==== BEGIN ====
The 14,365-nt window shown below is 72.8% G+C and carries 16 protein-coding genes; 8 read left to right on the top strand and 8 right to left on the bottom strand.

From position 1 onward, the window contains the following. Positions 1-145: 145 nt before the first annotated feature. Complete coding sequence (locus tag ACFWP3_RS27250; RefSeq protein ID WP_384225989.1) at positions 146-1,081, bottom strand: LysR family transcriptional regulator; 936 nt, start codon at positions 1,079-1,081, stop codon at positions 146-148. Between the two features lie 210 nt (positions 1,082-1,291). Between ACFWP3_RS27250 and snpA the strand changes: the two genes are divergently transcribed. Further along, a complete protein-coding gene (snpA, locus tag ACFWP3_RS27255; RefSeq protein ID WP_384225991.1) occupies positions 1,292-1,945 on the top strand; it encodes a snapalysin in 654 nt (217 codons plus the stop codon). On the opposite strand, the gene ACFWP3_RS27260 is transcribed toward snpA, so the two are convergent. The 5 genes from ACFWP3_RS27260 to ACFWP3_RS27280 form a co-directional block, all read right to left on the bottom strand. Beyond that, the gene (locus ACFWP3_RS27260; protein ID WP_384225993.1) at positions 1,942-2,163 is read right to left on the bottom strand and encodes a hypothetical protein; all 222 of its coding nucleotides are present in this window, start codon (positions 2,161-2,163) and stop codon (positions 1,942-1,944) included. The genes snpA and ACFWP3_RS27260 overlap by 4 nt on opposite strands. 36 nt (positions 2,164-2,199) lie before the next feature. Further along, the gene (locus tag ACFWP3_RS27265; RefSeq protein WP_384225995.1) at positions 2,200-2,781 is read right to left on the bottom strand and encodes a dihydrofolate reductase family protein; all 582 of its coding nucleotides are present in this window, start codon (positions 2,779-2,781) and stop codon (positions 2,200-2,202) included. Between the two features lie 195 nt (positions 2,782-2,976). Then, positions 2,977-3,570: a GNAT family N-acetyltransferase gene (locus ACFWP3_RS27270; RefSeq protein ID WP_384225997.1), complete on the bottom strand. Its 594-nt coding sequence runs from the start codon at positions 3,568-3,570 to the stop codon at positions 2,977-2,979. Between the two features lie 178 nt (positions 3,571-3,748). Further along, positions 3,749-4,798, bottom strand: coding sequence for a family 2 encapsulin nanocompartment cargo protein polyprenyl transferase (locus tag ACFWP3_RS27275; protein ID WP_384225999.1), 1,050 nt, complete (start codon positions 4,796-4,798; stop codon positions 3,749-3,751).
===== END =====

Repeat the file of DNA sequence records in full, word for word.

The 14,365-nt window shown below is 72.8% G+C and carries 16 protein-coding genes; 8 read left to right on the top strand and 8 right to left on the bottom strand.

From position 1 onward, the window contains the following. Positions 1-145: 145 nt before the first annotated feature. Complete coding sequence (locus tag ACFWP3_RS27250; RefSeq protein ID WP_384225989.1) at positions 146-1,081, bottom strand: LysR family transcriptional regulator; 936 nt, start codon at positions 1,079-1,081, stop codon at positions 146-148. Between the two features lie 210 nt (positions 1,082-1,291). Between ACFWP3_RS27250 and snpA the strand changes: the two genes are divergently transcribed. Further along, a complete protein-coding gene (snpA, locus tag ACFWP3_RS27255; RefSeq protein ID WP_384225991.1) occupies positions 1,292-1,945 on the top strand; it encodes a snapalysin in 654 nt (217 codons plus the stop codon). On the opposite strand, the gene ACFWP3_RS27260 is transcribed toward snpA, so the two are convergent. The 5 genes from ACFWP3_RS27260 to ACFWP3_RS27280 form a co-directional block, all read right to left on the bottom strand. Beyond that, the gene (locus ACFWP3_RS27260; protein ID WP_384225993.1) at positions 1,942-2,163 is read right to left on the bottom strand and encodes a hypothetical protein; all 222 of its coding nucleotides are present in this window, start codon (positions 2,161-2,163) and stop codon (positions 1,942-1,944) included. The genes snpA and ACFWP3_RS27260 overlap by 4 nt on opposite strands. 36 nt (positions 2,164-2,199) lie before the next feature. Further along, the gene (locus tag ACFWP3_RS27265; RefSeq protein WP_384225995.1) at positions 2,200-2,781 is read right to left on the bottom strand and encodes a dihydrofolate reductase family protein; all 582 of its coding nucleotides are present in this window, start codon (positions 2,779-2,781) and stop codon (positions 2,200-2,202) included. Between the two features lie 195 nt (positions 2,782-2,976). Then, positions 2,977-3,570: a GNAT family N-acetyltransferase gene (locus ACFWP3_RS27270; RefSeq protein ID WP_384225997.1), complete on the bottom strand. Its 594-nt coding sequence runs from the start codon at positions 3,568-3,570 to the stop codon at positions 2,977-2,979. Between the two features lie 178 nt (positions 3,571-3,748). Further along, positions 3,749-4,798, bottom strand: coding sequence for a family 2 encapsulin nanocompartment cargo protein polyprenyl transferase (locus tag ACFWP3_RS27275; protein ID WP_384225999.1), 1,050 nt, complete (start codon positions 4,796-4,798; stop codon positions 3,749-3,751).